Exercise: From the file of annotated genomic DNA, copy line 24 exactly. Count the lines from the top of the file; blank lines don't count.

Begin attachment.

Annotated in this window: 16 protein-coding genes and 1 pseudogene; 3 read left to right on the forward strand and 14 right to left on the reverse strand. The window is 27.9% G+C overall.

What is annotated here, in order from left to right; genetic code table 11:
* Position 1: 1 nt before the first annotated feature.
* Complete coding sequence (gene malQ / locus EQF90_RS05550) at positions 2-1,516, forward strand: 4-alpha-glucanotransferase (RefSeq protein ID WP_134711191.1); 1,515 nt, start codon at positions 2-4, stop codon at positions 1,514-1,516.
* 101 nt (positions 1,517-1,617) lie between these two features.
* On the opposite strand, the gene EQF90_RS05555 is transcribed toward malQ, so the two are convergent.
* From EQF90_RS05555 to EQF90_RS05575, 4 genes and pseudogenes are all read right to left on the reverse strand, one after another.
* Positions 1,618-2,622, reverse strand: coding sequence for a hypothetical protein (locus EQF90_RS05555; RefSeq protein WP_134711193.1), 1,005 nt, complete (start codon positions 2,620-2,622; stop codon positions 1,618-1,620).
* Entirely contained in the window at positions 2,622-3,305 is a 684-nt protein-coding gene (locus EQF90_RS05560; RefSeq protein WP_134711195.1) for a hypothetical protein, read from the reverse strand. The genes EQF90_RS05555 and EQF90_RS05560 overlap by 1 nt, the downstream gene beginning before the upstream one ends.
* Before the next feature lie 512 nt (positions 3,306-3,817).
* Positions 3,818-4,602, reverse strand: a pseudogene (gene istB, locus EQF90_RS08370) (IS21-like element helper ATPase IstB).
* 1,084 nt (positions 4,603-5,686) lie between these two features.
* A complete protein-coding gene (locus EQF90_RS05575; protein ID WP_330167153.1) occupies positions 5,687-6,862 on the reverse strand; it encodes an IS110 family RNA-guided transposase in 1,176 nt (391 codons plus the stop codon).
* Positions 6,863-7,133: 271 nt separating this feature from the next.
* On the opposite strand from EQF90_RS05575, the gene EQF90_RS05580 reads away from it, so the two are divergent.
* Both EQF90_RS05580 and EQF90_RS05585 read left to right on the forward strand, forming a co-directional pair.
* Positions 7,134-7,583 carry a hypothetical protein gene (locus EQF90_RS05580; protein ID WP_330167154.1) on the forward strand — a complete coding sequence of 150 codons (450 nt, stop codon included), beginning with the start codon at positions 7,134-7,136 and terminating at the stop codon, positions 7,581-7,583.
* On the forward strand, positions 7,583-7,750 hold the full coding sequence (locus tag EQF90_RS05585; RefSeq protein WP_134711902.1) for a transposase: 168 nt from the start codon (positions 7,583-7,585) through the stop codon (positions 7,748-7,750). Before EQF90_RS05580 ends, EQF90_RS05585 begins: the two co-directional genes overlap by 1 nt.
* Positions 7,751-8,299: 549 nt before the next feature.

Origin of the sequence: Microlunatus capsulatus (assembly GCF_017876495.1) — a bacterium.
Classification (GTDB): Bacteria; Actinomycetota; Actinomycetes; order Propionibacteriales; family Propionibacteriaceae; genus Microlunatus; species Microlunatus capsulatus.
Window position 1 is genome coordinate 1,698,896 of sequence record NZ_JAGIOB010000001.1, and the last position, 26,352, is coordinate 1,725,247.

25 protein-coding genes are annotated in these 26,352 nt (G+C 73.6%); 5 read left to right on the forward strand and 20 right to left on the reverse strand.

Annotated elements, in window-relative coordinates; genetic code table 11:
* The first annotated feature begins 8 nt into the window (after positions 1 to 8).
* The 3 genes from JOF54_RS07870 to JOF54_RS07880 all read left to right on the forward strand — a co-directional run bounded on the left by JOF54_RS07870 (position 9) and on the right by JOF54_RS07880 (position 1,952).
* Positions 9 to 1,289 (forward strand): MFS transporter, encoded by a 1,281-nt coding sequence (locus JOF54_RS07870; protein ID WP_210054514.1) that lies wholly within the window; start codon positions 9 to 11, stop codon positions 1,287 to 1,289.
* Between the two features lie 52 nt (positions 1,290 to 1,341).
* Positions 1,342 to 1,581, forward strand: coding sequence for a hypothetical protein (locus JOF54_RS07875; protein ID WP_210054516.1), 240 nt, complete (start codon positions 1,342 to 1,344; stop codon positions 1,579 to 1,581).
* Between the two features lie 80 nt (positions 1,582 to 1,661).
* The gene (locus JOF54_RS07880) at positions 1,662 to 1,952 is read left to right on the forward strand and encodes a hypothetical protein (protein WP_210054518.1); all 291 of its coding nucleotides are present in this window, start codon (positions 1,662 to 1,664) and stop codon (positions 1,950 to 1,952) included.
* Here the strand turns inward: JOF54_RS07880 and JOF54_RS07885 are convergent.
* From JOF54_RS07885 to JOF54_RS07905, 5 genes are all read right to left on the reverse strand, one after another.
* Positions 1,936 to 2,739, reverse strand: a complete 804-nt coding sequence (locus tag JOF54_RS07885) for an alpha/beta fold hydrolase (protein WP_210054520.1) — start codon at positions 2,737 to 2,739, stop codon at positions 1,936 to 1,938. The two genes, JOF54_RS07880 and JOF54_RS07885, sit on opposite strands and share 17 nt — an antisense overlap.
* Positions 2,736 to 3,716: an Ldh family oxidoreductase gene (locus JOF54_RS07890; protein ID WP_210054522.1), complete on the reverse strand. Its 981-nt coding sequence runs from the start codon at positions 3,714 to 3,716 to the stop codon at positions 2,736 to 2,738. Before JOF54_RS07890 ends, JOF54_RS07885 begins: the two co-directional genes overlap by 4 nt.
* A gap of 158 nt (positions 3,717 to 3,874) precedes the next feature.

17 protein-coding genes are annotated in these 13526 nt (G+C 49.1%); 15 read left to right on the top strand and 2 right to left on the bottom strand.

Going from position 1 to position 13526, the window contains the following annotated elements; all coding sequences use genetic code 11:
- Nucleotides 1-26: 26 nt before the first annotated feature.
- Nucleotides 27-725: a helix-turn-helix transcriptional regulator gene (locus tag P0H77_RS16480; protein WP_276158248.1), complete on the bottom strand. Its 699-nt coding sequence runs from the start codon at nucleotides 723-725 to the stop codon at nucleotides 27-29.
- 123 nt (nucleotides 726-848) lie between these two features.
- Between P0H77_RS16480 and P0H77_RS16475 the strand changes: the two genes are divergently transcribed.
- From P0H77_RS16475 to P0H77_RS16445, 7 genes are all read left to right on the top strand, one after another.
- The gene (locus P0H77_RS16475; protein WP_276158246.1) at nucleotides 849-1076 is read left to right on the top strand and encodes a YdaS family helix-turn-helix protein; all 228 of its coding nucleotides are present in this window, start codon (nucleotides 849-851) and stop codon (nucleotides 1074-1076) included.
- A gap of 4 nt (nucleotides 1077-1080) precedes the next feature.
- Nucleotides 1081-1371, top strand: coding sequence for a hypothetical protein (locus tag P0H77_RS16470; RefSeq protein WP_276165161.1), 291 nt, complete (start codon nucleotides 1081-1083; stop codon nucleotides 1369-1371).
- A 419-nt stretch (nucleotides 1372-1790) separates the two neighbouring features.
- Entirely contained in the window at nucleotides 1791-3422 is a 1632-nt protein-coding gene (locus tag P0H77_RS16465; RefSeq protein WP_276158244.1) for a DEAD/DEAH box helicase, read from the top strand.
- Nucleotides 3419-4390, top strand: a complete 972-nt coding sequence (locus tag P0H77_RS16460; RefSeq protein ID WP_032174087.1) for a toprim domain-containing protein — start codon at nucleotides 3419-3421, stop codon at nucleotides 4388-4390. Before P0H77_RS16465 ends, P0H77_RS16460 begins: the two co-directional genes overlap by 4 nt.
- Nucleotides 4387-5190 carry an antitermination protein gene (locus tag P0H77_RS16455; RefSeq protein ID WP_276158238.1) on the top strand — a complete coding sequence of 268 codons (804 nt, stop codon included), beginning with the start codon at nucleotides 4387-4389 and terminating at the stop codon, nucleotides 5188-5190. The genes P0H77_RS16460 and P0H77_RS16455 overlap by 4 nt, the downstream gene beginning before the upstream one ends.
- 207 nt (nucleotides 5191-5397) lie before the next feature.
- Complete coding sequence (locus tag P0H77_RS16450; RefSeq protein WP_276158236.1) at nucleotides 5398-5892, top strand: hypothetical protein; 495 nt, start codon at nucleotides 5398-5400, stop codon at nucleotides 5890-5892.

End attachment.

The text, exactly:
Annotated elements, in window-relative coordinates; genetic code table 11: